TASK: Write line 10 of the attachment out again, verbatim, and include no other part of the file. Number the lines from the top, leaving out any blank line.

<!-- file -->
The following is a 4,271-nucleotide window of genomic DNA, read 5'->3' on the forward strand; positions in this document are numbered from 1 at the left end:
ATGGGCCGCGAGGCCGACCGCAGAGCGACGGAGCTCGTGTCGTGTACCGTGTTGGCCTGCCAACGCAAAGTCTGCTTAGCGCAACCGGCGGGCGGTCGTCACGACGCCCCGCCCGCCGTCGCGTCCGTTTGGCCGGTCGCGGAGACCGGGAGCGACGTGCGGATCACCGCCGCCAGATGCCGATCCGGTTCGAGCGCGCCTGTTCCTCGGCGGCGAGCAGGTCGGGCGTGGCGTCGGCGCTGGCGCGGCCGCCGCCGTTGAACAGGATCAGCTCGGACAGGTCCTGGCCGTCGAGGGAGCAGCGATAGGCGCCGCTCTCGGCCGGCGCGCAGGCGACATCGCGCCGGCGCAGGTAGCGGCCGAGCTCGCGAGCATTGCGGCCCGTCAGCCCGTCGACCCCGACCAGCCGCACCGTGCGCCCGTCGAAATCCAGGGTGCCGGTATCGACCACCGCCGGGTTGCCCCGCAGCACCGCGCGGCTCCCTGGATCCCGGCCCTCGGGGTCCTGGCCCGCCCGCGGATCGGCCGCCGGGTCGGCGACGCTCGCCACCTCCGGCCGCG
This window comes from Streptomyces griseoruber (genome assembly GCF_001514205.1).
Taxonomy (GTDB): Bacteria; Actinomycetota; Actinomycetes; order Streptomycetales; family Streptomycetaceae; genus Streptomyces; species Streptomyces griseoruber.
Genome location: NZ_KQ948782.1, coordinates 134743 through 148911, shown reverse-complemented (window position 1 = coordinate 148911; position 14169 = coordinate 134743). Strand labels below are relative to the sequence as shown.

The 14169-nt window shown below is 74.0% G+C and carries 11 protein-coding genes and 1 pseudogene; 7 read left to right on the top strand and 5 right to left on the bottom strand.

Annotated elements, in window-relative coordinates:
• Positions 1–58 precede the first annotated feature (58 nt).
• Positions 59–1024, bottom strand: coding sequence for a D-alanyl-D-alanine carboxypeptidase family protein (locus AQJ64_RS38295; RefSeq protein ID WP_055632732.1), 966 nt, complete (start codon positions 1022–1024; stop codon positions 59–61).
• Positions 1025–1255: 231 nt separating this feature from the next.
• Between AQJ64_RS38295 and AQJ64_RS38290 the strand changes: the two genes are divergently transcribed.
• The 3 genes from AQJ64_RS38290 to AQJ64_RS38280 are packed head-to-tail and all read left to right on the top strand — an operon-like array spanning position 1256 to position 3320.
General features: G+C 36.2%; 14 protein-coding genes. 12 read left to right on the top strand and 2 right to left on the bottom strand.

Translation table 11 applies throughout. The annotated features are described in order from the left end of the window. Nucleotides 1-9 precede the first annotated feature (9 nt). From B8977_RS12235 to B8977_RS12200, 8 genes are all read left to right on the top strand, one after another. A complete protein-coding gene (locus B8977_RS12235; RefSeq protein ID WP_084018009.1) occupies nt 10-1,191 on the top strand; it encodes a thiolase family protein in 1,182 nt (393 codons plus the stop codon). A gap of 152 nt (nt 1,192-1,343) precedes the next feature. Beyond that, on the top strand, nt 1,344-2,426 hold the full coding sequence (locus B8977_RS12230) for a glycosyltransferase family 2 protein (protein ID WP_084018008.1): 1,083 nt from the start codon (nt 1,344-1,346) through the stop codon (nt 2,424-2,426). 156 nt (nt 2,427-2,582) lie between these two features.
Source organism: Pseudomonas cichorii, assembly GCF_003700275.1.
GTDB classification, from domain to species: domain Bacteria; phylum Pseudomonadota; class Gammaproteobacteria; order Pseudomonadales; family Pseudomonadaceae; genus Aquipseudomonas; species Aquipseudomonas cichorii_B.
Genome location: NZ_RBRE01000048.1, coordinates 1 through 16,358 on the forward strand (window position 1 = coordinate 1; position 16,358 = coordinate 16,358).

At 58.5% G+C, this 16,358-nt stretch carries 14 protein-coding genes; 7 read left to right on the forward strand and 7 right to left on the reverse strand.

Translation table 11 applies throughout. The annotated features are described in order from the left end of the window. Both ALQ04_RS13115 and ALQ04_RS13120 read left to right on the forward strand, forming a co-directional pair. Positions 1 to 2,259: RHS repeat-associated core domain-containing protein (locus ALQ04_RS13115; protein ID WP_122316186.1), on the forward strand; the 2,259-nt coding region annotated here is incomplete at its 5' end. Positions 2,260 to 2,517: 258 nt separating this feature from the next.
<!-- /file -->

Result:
• Positions 1025–1255: 231 nt separating this feature from the next.